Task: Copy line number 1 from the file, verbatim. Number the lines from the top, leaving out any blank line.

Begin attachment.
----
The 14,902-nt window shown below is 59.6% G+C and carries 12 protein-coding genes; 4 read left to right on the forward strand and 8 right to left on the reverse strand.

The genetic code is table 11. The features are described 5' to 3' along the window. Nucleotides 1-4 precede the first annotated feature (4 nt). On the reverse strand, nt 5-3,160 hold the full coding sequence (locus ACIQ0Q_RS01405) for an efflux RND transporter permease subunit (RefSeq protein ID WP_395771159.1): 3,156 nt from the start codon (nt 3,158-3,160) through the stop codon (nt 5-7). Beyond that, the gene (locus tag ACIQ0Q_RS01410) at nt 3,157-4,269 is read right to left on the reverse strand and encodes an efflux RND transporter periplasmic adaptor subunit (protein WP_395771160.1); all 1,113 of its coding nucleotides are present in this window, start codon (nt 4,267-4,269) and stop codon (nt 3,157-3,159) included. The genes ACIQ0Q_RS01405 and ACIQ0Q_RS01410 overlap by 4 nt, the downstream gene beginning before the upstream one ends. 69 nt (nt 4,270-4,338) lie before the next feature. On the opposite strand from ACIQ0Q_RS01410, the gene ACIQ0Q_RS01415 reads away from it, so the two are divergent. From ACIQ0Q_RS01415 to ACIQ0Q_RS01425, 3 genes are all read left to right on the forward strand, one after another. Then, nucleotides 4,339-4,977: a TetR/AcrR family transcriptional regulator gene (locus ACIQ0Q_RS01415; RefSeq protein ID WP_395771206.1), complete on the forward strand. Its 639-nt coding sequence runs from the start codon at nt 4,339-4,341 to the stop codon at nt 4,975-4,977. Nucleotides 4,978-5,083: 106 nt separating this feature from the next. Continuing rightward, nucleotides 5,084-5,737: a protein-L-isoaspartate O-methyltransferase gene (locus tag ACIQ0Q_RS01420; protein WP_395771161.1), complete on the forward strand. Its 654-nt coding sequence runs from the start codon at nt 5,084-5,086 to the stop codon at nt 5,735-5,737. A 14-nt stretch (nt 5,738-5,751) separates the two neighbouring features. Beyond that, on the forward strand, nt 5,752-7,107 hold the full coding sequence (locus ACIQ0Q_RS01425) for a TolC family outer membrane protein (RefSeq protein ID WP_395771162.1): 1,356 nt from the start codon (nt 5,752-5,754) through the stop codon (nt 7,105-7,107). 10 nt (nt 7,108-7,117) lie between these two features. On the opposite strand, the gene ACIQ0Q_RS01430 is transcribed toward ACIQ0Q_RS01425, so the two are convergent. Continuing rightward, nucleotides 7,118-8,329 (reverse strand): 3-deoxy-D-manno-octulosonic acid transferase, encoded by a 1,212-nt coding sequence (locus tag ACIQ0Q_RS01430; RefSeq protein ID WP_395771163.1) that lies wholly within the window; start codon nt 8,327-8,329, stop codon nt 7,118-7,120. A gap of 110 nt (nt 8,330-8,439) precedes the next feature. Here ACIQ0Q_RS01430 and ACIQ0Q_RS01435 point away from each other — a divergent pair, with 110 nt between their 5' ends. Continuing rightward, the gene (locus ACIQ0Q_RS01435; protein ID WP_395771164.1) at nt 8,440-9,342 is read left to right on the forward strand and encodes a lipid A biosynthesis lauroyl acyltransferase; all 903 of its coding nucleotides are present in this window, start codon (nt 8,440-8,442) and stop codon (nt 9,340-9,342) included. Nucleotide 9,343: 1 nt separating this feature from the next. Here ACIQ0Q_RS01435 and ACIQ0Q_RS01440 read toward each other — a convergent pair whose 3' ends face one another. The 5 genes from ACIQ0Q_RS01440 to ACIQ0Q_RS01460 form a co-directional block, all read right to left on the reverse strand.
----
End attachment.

The 14,902-nt window shown below is 59.6% G+C and carries 12 protein-coding genes; 4 read left to right on the forward strand and 8 right to left on the reverse strand.